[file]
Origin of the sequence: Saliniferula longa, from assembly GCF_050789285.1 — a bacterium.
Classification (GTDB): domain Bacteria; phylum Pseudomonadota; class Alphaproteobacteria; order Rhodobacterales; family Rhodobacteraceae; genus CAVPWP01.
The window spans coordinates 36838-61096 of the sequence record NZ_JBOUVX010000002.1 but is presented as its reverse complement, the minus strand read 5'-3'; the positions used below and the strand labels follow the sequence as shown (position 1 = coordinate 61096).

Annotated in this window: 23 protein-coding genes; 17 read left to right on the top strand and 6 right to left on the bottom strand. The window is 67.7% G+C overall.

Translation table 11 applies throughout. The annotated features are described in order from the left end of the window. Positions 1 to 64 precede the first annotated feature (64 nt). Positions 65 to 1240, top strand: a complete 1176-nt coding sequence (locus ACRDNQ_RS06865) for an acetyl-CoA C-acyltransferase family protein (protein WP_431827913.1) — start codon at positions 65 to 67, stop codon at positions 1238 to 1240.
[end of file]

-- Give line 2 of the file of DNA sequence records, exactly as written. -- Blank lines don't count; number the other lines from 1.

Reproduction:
Classification (GTDB): domain Bacteria; phylum Pseudomonadota; class Alphaproteobacteria; order Rhodobacterales; family Rhodobacteraceae; genus CAVPWP01.